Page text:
The next phase of the Pilbara Corridors’ Conservation Action Planning (CAP) process is now underway and will identify priorities and establish working groups to implement management actions. The CAP process aims to develop and maintain a collaborative, long-term conservation strategy for the Pilbara Bioregion.
More than 80 stakeholders took part in a series of workshops last year to develop a landscape-scale conservation strategy and action plan for the Pilbara Bioregion. Attendees included pastoralists, Traditional Owners and Aboriginal corporations, environmental non-government organisations, mining companies, WA State Government agencies, the Commonwealth Department of the Environment, Land Conservation District Committees (LCDC), local government, researchers and environmental consultants and members of the public with knowledge of the Pilbara.
The workshop findings were collated in a draft Pilbara CAP summary document, which was released for comment in late 2015. Piers Higgs and colleagues at Gaia Resources provided GIS mapping and data management for the plan, which is a significant achievement for a region as diverse and expansive as the Pilbara.
The Pilbara CAP summary document has now published incorporating stakeholder feedback received in 2016 (see link below).
Member of the Pilbara Corridors Executive Committee and Greening Australia’s Director of Conservation – WA Dr Blair Parsons said the summary brought together significant input and knowledge from stakeholders, which will be used to prioritise and align work that is outlined in an agreed plan.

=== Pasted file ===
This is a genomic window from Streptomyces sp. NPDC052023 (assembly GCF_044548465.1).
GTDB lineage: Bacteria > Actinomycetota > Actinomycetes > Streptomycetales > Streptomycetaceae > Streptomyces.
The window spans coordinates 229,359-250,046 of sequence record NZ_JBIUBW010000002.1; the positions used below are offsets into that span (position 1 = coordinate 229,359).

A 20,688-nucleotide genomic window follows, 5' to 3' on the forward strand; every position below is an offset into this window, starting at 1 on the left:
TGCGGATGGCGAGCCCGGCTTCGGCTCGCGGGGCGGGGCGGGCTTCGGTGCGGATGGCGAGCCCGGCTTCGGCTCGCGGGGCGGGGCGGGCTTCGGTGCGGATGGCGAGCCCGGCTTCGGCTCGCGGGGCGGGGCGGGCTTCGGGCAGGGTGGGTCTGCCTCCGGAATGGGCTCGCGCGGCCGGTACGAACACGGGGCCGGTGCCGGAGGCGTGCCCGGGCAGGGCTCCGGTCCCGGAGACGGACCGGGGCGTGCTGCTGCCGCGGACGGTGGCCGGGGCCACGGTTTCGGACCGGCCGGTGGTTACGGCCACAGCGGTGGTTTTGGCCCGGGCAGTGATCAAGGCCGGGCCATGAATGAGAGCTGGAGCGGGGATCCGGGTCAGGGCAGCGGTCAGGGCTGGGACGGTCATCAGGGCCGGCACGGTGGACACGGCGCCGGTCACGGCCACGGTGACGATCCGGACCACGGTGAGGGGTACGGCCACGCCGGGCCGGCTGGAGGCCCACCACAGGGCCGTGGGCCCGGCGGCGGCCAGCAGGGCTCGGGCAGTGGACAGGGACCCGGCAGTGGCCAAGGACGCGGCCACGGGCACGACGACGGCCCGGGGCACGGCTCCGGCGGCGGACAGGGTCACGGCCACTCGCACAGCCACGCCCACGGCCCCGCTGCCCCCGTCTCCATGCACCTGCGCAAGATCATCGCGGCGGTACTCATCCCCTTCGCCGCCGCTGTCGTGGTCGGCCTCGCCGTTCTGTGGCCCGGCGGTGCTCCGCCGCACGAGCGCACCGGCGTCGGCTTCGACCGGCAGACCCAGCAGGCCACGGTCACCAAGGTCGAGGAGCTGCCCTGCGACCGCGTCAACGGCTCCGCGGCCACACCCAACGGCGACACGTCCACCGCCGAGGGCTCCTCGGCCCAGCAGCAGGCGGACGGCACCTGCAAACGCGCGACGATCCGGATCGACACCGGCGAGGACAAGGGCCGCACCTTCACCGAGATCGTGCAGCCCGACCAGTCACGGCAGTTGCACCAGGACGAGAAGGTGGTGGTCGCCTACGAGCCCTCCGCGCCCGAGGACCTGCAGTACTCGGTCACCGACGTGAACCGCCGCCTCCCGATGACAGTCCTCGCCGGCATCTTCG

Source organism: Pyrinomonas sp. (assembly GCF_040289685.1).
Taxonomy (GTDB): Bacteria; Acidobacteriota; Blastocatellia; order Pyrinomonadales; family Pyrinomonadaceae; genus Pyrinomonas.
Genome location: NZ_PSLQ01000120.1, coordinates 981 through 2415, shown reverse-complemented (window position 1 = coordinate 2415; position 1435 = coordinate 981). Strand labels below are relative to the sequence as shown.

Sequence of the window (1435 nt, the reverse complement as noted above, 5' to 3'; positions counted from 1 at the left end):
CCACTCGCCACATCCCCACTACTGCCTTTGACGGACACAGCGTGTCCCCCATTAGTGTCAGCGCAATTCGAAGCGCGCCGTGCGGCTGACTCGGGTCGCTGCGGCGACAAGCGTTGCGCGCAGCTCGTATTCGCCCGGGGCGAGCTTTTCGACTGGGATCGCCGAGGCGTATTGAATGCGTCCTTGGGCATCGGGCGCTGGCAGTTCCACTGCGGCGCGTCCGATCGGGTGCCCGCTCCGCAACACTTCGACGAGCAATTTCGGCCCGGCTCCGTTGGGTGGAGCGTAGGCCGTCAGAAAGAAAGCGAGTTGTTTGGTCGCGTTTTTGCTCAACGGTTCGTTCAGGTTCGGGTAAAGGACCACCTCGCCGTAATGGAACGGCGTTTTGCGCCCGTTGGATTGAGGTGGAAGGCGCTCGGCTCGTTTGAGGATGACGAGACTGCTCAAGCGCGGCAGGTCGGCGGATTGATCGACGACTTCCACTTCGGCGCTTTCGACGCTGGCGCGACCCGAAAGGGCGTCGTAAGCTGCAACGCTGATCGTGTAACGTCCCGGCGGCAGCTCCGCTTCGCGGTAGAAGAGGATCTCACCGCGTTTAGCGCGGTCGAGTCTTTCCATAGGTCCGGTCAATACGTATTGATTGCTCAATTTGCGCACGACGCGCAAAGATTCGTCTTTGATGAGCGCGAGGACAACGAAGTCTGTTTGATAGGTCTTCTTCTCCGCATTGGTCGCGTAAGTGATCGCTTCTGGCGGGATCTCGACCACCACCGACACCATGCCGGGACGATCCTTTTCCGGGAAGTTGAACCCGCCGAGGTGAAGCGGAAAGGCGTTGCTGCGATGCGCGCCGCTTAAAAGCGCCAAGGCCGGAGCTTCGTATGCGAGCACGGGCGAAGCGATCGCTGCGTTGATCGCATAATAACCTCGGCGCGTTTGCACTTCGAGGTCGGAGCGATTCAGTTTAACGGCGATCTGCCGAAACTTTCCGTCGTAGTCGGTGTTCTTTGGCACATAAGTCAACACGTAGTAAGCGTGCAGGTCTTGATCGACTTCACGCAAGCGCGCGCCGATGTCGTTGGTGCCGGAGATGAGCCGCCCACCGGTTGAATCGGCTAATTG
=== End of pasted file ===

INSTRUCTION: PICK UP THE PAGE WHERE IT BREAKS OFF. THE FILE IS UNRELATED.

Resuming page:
“The Pilbara CAP summary document has outlined and mapped a number of key conservation assets that collectively represent the biodiversity of the region and identified threats to these assets and goals for their conservation,” he said.
“The task now is to establish working groups to refine and implement priority management actions on-ground.”
Key next steps in the CAP process include:
- prioritising conservation management targets;
- formulating and implementing actions to address these priorities; and
- measuring success (or otherwise) to enable ‘learning by doing’ and thereby increase effectiveness over time.
Further stakeholder consultation will be undertaken in the coming months as part of addressing these tasks.
“Pilbara Corridors partners thank all contributors for their time and valued input to the planning so far and look forward to continued support into the action phase” Dr Parsons said.
View the Summary Report June 2016 [16MB].
Pilbara Corridors is a partnership between Greening Australia, the Western Australian Department of Parks and Wildlife and Rangelands NRM, and is funded by the Australian Government.
For more information contact Jo Webb or Teresa Belcher at Rangelands NRM. T: 9468 8250.